Chihuahuan Meadowlark Sturnella lilianae Scientific name definitions

Johanna K. Beam, Levi A. Jaster, William E. Jensen, and Wesley E. Lanyon
Version: 1.0 — Published October 25, 2022

Conservation and Management

Conservation Status

Chihuahuan Meadowlark has not been considered a separate species by BirdLife International, and thus has not had its conservation status evaluated under IUCN Red List criteria. The species is declining in New Mexico and the Chihuahuan Desert (53). Threats to this species include land development, invasive species, agriculture, and climate change (53). More study is needed.

Effects of Human Activity

Chihuahuan Meadowlark is sensitive to land development and land use change. Land development projects, such as the formation of new ranches, houses, or commercial buildings, fragments the land into smaller pieces that may be too small to be useful for nesting meadowlarks.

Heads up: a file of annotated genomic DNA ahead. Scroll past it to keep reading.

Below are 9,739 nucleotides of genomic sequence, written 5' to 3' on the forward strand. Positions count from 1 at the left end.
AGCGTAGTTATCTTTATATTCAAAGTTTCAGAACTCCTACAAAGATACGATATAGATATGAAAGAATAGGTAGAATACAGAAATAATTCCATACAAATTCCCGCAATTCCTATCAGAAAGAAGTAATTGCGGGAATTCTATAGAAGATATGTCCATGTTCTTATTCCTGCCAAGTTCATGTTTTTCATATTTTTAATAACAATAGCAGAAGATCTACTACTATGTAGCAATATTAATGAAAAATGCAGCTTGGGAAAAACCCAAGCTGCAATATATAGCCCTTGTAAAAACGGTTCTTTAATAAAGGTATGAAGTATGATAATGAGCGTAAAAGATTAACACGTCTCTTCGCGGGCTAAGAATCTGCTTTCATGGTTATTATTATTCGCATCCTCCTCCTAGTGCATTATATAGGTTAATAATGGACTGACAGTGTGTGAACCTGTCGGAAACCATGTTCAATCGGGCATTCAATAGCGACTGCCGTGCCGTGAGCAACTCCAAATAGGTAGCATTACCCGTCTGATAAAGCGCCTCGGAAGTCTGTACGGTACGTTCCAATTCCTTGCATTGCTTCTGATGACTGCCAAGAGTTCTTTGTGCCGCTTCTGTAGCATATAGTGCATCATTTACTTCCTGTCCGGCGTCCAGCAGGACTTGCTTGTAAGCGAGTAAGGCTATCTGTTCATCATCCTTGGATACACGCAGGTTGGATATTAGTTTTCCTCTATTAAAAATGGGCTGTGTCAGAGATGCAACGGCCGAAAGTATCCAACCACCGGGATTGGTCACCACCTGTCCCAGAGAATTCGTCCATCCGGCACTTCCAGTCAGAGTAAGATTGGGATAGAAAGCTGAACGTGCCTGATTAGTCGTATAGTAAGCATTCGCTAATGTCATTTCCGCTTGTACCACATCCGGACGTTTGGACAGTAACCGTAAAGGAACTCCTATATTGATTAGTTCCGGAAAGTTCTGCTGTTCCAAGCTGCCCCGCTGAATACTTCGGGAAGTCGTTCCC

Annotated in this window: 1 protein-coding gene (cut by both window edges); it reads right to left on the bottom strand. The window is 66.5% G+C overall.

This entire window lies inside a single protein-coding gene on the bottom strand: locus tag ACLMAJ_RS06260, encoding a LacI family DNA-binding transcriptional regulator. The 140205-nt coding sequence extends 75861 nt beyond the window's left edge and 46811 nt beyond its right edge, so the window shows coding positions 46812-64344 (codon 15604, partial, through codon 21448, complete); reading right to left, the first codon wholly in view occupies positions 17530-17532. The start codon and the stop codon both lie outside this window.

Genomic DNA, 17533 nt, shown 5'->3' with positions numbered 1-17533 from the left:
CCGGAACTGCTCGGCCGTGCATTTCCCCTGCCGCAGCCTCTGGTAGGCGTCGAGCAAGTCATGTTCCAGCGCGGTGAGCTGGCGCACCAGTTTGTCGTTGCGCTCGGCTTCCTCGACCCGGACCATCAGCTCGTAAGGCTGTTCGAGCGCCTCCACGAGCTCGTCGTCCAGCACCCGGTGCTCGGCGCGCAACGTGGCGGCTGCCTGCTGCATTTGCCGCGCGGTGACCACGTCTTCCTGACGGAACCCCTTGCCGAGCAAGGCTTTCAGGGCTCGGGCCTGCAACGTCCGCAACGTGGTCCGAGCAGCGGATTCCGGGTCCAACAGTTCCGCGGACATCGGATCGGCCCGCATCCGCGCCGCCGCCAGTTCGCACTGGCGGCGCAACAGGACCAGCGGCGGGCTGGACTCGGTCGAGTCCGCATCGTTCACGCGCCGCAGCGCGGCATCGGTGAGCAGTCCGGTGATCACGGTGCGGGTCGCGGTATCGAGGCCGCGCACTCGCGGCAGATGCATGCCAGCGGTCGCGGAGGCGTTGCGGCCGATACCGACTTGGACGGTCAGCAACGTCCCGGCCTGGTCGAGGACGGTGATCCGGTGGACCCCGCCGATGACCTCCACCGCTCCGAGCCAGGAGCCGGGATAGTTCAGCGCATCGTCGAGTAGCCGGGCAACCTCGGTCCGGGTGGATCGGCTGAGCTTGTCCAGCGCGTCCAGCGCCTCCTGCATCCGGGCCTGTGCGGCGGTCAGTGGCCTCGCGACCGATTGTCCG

Agricultural practices that directly affect breeding populations include degradation of suitable habitat, grazing and trampling by livestock, mortality from early mowing, and use of pesticides and other contaminants. Intensive agriculture is a major contributor to population declines in other meadowlarks, and likely Chihuahuan Meadowlark as well (54, 55).


Chihuahuan Meadowlark generally prefers nesting in areas with less than 5% woody shrub cover, which includes mesquite, acacia, and juniper (56). Management of woody shrubs may make the habitat more preferable for meadowlarks (57). Chihuahuan Meadowlarks may avoid recently burned areas (58). Management of cattle grazing and agriculture may also help nesting success, but more research is needed in this area (59).

Recommended Citation

Beam, J. K., L. A. Jaster, W. E. Jensen, and W. E. Lanyon (2022). Chihuahuan Meadowlark (Sturnella lilianae), version 1.0. In Birds of the World (N. D. Sly, Editor). Cornell Lab of Ornithology, Ithaca, NY, USA. https://doi.org/10.2173/bow.lilmea2.01